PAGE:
TensorFlow 101

There’s a sort of “gold rush” between Machine Learning toolkits to grab the attention of developers. Caffe, Torch, Theano, and now TensorFlow, are only some of the competitors. Which one to choose?

Hard to know for sure. There are the usuall technical trade-offs (see https://github.com/zer0n/deepframeworks), but for the user, besides technical capabilities, often times the choice comes down to which one has the best documentation (i.e., which one is easier to use).

So far, given the power of it’s sponsor, TensorFlow seems to be the one with a more serious approach to documentation. Still, the MNIST and CNN tutorials could be simpler.

Introducing: TensorFlow 101.

This project has two main files (nn_shallow.py and cnn_deep.py), and two sample datasets (subsets of the MNIST and CIFAR10 databases). The Python routines are modified from the “MNIST For ML Beginners” and “Deep MNIST for Experts” (from https://www.tensorflow.org/versions/0.6.0/tutorials/index.html).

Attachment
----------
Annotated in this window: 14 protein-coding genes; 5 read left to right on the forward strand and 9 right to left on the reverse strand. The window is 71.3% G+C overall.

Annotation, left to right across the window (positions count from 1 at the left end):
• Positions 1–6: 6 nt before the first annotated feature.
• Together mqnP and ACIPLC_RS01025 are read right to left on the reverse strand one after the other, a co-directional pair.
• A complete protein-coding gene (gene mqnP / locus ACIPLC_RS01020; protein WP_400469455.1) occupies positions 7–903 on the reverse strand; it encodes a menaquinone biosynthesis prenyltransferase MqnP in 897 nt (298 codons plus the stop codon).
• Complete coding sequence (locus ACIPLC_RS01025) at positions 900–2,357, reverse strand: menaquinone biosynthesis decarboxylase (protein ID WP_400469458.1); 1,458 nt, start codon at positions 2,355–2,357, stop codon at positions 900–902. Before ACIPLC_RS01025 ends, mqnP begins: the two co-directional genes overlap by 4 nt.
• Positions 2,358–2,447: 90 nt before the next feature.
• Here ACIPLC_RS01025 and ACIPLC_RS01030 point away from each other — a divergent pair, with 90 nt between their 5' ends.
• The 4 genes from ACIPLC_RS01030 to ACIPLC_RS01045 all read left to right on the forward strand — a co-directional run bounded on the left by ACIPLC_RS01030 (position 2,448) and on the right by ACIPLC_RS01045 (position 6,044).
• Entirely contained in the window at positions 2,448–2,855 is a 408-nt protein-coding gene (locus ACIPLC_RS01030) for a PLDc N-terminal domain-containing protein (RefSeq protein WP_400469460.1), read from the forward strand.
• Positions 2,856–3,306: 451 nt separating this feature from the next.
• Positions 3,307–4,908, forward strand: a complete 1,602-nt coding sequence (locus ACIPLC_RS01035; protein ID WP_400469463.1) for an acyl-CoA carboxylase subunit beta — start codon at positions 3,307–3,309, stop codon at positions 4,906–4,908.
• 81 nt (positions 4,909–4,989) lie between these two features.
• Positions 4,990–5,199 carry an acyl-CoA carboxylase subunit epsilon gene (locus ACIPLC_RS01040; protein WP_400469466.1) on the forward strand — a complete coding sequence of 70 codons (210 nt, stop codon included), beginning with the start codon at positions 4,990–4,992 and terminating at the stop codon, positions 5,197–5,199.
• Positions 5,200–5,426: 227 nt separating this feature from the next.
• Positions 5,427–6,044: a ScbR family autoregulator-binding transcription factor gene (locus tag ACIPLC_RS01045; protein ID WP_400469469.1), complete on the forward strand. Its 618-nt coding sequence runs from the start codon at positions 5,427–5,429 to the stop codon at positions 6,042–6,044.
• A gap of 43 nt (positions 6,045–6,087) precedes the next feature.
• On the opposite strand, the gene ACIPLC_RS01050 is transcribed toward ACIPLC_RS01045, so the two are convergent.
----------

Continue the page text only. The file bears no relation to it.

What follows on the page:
The main diference is that nn_shallow.py and cnn_deep.py contain code to read and build train/test sets from regular image files, and therefore can be more easily deployed to other databases (which, ultimately, is the goal of the user). Notice that the folders MNIST and CIFAR10 are organized in subfolders Train and Test, and in these subfolders each class has a separate folder (0, 1, etc).

Therefore, one simple way to deploy nn_shallow.py and cnn_deep.py to your own custom database is to organize your database in the same hierarchy as MNIST and CIFAR10 in this project, and modify the variable “path” on the .py routines to point to your dataset. Notice that your dataset doesn’t have to have 10 classes; however, all images in the provided sample datasets are grayscale and have size 28×28, hence non-trivial modifications to the code should be performed in order to deal with other types of images.

See also: Udacity Deep Learning Course.

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